Why Do Factoring Companies Charge Minimum Fees?
There is a good reason why factoring companies charge minimum fees.
To understand why minimum fees are charged it is important to understand how a service fee is calculated. The service fee is what the factoring company charges for running the facility. They start with an annual figure that they want to recoup and then divide that by your projected turnover for the next 12 months.
As an example let’s assume that the factoring company wants £10,000 in service fee for running the facility. If your turnover is projected at £1m then the service fee applied to each invoice will be 1%. Over the course of a year this will add up to £10,000 if you hit your £1m turnover.
What if you tell the factoring company your turnover will be £10m? Using the example above, the service fee would be 0.1%. If the business does achieve a £10m turnover then the factoring company get the £10,000 they need to run the facility. What if the business only does a turnover of £1m? Then the factoring company would only recover £1,000 from the service fee of 0.1% leaving them £9,000 short.
By implementing a minimum fee the factoring company are protecting themselves from this shortfall.
Typically the minimum fee would be set at 75% of the projected service fee income. So if you have a turnover of £1m and the service fee is 1% the projected service fee is £10,000. The minimum service fee would be £7,500 p.a. or £625 per month.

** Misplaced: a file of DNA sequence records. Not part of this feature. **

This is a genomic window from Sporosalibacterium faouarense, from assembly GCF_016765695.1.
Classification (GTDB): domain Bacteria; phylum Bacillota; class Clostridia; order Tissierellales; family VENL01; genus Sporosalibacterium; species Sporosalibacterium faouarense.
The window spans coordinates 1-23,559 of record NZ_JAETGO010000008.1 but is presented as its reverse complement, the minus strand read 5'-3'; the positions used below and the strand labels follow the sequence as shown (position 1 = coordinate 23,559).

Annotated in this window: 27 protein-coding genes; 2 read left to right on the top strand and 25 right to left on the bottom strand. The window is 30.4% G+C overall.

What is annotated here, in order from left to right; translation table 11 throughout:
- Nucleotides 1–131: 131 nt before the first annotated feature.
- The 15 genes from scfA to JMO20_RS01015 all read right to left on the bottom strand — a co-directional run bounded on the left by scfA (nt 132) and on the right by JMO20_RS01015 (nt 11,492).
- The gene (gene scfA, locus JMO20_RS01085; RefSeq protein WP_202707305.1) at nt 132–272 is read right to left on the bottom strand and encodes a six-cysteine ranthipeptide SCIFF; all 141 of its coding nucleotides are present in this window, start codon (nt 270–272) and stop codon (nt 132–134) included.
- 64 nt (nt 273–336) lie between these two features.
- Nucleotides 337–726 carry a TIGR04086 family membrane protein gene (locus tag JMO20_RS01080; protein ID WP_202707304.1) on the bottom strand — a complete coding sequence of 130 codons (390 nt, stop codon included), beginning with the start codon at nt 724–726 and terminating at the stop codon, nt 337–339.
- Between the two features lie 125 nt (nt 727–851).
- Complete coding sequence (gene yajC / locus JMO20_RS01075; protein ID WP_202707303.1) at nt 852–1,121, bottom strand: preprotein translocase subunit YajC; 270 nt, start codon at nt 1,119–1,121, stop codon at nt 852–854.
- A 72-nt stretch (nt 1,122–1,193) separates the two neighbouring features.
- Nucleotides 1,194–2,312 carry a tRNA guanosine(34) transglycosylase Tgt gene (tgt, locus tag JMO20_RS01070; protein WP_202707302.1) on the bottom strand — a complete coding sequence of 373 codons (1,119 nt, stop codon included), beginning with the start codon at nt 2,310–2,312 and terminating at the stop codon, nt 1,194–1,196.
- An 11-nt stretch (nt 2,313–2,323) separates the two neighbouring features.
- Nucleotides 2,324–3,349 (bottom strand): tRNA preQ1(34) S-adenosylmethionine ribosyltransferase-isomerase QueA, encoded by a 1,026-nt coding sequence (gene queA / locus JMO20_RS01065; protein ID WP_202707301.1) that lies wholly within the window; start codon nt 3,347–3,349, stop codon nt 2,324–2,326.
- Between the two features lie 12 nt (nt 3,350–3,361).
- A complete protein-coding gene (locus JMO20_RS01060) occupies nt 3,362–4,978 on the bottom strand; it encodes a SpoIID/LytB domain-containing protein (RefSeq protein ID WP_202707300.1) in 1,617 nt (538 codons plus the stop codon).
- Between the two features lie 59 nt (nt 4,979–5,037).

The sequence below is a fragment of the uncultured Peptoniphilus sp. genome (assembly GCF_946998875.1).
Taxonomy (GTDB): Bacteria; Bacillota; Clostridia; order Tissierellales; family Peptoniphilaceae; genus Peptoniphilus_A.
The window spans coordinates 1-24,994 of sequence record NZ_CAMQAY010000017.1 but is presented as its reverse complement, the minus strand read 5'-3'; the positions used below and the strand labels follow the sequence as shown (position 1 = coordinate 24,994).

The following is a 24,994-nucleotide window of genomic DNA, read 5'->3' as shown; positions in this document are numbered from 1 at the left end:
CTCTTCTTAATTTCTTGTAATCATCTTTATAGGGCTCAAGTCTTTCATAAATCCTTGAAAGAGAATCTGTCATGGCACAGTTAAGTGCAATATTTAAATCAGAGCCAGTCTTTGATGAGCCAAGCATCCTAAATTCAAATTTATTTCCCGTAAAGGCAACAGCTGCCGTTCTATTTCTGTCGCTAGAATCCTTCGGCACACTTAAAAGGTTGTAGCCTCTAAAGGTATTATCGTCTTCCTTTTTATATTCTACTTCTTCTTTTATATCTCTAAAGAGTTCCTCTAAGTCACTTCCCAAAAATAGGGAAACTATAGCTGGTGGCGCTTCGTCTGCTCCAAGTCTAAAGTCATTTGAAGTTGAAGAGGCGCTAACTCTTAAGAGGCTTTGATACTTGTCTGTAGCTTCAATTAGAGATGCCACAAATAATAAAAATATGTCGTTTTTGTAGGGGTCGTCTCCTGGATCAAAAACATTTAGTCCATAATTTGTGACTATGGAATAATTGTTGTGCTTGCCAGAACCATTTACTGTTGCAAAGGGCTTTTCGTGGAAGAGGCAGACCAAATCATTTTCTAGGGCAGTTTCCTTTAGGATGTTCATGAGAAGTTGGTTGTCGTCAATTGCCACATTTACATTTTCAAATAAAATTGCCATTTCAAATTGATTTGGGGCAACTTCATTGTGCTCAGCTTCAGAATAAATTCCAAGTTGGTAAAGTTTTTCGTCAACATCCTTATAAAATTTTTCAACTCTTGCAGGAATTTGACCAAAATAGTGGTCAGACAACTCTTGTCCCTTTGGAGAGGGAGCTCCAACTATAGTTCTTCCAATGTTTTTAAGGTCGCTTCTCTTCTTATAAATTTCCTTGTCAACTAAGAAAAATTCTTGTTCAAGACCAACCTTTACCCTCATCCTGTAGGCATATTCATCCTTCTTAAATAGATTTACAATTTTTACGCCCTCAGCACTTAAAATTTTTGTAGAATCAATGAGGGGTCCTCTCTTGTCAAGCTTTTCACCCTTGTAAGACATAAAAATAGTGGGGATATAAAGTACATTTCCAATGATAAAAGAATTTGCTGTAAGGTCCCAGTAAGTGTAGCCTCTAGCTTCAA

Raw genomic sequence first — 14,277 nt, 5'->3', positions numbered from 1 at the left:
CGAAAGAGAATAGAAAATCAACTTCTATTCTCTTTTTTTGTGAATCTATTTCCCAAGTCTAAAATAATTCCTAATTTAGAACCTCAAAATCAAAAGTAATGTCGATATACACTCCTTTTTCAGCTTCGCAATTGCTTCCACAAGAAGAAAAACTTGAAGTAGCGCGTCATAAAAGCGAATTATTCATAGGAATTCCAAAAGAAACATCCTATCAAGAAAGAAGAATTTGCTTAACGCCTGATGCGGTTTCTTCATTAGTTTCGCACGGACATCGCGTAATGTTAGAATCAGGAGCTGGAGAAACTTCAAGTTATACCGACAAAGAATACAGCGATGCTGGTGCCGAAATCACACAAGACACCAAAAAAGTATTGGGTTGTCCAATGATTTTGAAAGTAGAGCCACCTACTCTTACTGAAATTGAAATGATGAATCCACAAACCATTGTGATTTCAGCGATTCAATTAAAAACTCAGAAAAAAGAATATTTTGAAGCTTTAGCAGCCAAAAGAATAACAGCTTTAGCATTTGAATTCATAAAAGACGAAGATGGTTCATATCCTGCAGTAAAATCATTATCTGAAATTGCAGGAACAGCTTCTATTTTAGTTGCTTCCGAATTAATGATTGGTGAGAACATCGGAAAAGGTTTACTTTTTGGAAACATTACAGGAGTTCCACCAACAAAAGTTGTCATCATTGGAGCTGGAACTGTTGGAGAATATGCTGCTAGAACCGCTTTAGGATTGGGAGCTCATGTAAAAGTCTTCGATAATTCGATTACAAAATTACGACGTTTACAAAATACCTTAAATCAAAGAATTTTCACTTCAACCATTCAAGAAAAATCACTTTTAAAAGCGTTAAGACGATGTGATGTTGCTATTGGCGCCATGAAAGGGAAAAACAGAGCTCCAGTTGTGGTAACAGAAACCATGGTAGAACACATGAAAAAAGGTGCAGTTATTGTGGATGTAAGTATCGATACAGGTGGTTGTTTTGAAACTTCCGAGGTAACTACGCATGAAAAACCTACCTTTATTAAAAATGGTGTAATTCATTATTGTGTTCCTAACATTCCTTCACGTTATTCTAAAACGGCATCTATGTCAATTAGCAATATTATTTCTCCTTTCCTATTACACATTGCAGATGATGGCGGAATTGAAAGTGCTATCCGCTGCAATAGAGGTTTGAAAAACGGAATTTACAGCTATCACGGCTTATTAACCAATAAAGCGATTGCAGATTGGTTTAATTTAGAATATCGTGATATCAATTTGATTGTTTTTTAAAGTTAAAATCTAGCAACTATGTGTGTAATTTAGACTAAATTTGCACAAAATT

When structured properly the minimum fee really should not impact as the service fee you are paying will be more than the minimum fee. If the minimum fee is kicking in then your turnover is lower than anticipated. This may be an unusual month or may be due to a change in the business. If it is a long term change it may be worth restructuring the fees. However, remember that by lowering the projected turnover the % service is likely to increase.
By way an example let’s assume the business turnover drops from £1m to £500,000. If the service fee was 1% the actual service fee would be £5,000 a year so the minimum fees would kick in to charge £7,500 p.a. If you were to restructure the service fee would likely to be changed from 1% per invoice to 2% per invoice to recover the £10,000 the factoring company wants to run the facility.
These examples are just for ease of maths. Smaller facilities are typically cheaper to run, so the actual amount the factoring company wants to run a facility will reduce as turnover drops. It would not remain a static £10,000 as used in the examples. Similarly, for larger facilities they will look to charge more.